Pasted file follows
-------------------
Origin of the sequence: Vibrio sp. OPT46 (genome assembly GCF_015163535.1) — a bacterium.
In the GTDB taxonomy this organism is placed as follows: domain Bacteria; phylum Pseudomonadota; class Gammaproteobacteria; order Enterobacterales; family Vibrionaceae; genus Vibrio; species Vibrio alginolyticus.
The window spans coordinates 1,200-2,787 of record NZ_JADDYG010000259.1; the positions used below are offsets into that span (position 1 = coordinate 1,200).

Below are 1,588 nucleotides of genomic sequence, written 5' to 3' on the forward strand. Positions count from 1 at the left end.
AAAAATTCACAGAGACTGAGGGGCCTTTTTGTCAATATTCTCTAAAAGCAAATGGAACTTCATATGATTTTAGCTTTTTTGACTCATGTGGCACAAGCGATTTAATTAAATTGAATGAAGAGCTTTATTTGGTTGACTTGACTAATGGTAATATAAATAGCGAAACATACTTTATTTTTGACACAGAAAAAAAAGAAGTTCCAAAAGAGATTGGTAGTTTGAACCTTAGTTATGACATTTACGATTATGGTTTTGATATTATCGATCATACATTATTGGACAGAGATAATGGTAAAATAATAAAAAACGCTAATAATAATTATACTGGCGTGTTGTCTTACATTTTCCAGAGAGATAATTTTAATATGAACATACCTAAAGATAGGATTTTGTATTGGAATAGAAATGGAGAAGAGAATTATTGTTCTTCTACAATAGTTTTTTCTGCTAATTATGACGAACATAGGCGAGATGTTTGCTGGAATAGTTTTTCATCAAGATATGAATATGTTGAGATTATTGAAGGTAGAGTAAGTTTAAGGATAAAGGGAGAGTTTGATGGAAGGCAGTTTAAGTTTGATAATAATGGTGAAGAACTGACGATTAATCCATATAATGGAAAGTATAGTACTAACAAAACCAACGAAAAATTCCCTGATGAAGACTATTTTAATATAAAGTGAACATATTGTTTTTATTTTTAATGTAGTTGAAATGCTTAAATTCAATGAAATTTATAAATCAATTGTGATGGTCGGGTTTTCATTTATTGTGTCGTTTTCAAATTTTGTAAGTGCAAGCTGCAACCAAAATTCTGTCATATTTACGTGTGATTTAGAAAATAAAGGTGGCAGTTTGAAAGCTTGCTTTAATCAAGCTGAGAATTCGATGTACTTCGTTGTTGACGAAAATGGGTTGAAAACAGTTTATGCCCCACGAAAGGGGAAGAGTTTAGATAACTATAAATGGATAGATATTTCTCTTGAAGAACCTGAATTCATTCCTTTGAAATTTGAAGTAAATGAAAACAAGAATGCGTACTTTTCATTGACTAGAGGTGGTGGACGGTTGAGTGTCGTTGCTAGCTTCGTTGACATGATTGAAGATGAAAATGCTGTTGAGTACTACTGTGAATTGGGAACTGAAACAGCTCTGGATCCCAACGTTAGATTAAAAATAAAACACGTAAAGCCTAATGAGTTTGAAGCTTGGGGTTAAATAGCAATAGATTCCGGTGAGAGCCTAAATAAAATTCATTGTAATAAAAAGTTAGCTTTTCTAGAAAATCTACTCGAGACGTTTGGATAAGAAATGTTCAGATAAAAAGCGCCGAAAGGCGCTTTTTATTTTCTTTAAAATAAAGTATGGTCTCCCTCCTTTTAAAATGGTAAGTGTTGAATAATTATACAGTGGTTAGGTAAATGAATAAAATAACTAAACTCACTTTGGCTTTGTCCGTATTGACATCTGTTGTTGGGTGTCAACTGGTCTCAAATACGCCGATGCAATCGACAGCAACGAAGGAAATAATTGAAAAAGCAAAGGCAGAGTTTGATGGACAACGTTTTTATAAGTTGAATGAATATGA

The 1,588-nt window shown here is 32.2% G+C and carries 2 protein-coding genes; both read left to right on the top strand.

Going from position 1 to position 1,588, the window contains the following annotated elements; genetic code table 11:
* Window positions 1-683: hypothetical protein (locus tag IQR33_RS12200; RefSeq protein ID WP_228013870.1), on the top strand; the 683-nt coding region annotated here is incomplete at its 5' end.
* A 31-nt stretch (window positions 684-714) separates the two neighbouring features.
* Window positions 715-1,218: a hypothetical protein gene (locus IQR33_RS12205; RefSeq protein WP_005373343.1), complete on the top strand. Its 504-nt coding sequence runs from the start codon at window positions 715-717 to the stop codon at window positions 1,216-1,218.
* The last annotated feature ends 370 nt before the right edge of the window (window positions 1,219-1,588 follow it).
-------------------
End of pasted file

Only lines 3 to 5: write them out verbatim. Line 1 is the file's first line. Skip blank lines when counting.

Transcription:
The window spans coordinates 1,200-2,787 of record NZ_JADDYG010000259.1; the positions used below are offsets into that span (position 1 = coordinate 1,200).

Below are 1,588 nucleotides of genomic sequence, written 5' to 3' on the forward strand. Positions count from 1 at the left end.
AAAAATTCACAGAGACTGAGGGGCCTTTTTGTCAATATTCTCTAAAAGCAAATGGAACTTCATATGATTTTAGCTTTTTTGACTCATGTGGCACAAGCGATTTAATTAAATTGAATGAAGAGCTTTATTTGGTTGACTTGACTAATGGTAATATAAATAGCGAAACATACTTTATTTTTGACACAGAAAAAAAAGAAGTTCCAAAAGAGATTGGTAGTTTGAACCTTAGTTATGACATTTACGATTATGGTTTTGATATTATCGATCATACATTATTGGACAGAGATAATGGTAAAATAATAAAAAACGCTAATAATAATTATACTGGCGTGTTGTCTTACATTTTCCAGAGAGATAATTTTAATATGAACATACCTAAAGATAGGATTTTGTATTGGAATAGAAATGGAGAAGAGAATTATTGTTCTTCTACAATAGTTTTTTCTGCTAATTATGACGAACATAGGCGAGATGTTTGCTGGAATAGTTTTTCATCAAGATATGAATATGTTGAGATTATTGAAGGTAGAGTAAGTTTAAGGATAAAGGGAGAGTTTGATGGAAGGCAGTTTAAGTTTGATAATAATGGTGAAGAACTGACGATTAATCCATATAATGGAAAGTATAGTACTAACAAAACCAACGAAAAATTCCCTGATGAAGACTATTTTAATATAAAGTGAACATATTGTTTTTATTTTTAATGTAGTTGAAATGCTTAAATTCAATGAAATTTATAAATCAATTGTGATGGTCGGGTTTTCATTTATTGTGTCGTTTTCAAATTTTGTAAGTGCAAGCTGCAACCAAAATTCTGTCATATTTACGTGTGATTTAGAAAATAAAGGTGGCAGTTTGAAAGCTTGCTTTAATCAAGCTGAGAATTCGATGTACTTCGTTGTTGACGAAAATGGGTTGAAAACAGTTTATGCCCCACGAAAGGGGAAGAGTTTAGATAACTATAAATGGATAGATATTTCTCTTGAAGAACCTGAATTCATTCCTTTGAAATTTGAAGTAAATGAAAACAAGAATGCGTACTTTTCATTGACTAGAGGTGGTGGACGGTTGAGTGTCGTTGCTAGCTTCGTTGACATGATTGAAGATGAAAATGCTGTTGAGTACTACTGTGAATTGGGAACTGAAACAGCTCTGGATCCCAACGTTAGATTAAAAATAAAACACGTAAAGCCTAATGAGTTTGAAGCTTGGGGTTAAATAGCAATAGATTCCGGTGAGAGCCTAAATAAAATTCATTGTAATAAAAAGTTAGCTTTTCTAGAAAATCTACTCGAGACGTTTGGATAAGAAATGTTCAGATAAAAAGCGCCGAAAGGCGCTTTTTATTTTCTTTAAAATAAAGTATGGTCTCCCTCCTTTTAAAATGGTAAGTGTTGAATAATTATACAGTGGTTAGGTAAATGAATAAAATAACTAAACTCACTTTGGCTTTGTCCGTATTGACATCTGTTGTTGGGTGTCAACTGGTCTCAAATACGCCGATGCAATCGACAGCAACGAAGGAAATAATTGAAAAAGCAAAGGCAGAGTTTGATGGACAACGTTTTTATAAGTTGAATGAATATGA